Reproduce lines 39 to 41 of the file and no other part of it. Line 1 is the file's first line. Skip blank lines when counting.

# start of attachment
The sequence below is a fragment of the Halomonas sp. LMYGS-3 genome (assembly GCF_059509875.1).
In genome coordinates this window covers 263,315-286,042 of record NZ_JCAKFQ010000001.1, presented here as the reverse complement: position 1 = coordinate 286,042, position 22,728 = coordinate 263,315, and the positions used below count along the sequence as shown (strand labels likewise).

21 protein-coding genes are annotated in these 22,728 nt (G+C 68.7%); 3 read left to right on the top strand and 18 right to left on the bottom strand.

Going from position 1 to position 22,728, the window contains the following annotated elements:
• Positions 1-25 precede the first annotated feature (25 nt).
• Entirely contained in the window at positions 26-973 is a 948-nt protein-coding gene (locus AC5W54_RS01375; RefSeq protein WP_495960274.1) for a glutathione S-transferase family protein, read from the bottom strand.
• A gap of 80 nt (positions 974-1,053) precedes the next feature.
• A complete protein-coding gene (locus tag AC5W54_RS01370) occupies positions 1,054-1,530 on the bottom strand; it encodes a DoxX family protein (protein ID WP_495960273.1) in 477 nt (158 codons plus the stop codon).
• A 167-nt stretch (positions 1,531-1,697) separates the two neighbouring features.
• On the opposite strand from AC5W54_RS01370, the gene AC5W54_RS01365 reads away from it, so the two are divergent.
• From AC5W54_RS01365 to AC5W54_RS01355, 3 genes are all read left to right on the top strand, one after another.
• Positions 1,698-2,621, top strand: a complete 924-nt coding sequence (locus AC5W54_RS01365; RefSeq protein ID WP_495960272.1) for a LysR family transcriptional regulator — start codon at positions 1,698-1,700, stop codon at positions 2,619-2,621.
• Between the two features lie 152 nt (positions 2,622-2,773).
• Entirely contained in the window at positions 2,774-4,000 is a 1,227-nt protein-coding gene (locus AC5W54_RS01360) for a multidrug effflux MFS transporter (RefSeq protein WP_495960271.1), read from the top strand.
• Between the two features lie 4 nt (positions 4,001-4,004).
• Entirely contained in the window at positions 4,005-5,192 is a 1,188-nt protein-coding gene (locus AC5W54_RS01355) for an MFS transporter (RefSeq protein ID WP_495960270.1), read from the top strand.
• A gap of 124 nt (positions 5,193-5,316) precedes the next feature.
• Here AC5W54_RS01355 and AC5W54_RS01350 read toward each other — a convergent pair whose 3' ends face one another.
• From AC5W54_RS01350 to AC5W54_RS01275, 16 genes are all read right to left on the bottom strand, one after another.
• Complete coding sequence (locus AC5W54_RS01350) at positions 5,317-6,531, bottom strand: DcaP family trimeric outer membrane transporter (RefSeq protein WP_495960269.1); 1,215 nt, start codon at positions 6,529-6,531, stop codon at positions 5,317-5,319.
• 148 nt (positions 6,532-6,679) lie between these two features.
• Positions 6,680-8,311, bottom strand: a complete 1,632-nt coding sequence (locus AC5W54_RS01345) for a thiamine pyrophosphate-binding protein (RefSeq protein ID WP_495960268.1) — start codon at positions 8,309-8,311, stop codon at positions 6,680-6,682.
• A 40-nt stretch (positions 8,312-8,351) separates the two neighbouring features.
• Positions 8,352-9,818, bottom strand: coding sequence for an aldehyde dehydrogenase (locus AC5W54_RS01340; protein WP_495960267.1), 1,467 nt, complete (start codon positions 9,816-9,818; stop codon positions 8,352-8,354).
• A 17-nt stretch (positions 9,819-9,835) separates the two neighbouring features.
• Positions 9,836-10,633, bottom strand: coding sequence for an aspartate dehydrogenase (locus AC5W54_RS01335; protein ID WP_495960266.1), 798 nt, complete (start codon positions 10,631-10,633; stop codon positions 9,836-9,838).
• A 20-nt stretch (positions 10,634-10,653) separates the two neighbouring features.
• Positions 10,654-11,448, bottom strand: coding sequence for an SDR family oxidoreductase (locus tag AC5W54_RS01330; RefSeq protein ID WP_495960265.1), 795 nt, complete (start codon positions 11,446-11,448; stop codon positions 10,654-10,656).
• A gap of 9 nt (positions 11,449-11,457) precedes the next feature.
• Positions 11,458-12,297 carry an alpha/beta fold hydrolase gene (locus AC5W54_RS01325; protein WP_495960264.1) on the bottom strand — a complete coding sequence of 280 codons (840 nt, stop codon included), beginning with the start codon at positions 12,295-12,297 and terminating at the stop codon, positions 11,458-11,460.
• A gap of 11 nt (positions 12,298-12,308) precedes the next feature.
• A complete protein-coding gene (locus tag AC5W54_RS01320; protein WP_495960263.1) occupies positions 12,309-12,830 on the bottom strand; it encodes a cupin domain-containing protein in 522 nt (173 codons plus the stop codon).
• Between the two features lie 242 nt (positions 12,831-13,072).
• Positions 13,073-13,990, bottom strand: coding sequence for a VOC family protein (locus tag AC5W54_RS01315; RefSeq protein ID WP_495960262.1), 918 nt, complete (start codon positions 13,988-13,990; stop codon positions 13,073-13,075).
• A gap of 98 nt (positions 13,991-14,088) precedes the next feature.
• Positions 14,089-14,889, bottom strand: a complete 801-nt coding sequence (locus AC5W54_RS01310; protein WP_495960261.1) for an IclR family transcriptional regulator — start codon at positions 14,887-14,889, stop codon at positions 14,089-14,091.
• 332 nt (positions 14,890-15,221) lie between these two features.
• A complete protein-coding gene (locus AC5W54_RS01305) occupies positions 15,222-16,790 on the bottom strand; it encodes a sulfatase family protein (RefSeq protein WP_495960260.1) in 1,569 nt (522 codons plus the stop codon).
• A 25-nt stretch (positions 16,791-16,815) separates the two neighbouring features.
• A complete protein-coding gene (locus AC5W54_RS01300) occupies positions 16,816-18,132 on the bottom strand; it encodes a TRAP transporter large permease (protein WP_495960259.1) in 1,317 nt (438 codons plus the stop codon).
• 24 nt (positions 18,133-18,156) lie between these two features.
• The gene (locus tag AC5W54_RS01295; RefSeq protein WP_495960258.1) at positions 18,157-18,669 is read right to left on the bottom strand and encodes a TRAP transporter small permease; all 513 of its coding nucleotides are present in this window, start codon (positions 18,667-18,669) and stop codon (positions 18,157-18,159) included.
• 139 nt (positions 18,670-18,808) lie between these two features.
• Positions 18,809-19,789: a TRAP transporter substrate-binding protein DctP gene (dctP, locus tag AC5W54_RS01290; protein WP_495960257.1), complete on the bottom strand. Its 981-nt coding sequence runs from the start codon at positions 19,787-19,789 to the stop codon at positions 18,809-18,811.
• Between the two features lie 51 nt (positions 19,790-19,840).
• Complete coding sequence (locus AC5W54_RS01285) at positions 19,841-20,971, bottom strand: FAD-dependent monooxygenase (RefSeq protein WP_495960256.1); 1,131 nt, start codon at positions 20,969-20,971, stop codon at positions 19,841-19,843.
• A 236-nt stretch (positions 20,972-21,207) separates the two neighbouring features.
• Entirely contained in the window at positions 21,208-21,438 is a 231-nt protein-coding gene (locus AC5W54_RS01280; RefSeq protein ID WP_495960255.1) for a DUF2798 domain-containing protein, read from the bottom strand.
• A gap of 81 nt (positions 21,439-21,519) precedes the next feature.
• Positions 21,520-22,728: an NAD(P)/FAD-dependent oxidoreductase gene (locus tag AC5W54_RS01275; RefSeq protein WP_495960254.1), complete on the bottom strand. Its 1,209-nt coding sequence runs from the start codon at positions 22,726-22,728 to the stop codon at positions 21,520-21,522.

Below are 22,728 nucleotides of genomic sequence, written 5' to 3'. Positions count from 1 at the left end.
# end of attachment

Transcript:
• A 25-nt stretch (positions 16,791-16,815) separates the two neighbouring features.
• A complete protein-coding gene (locus AC5W54_RS01300) occupies positions 16,816-18,132 on the bottom strand; it encodes a TRAP transporter large permease (protein WP_495960259.1) in 1,317 nt (438 codons plus the stop codon).
• 24 nt (positions 18,133-18,156) lie between these two features.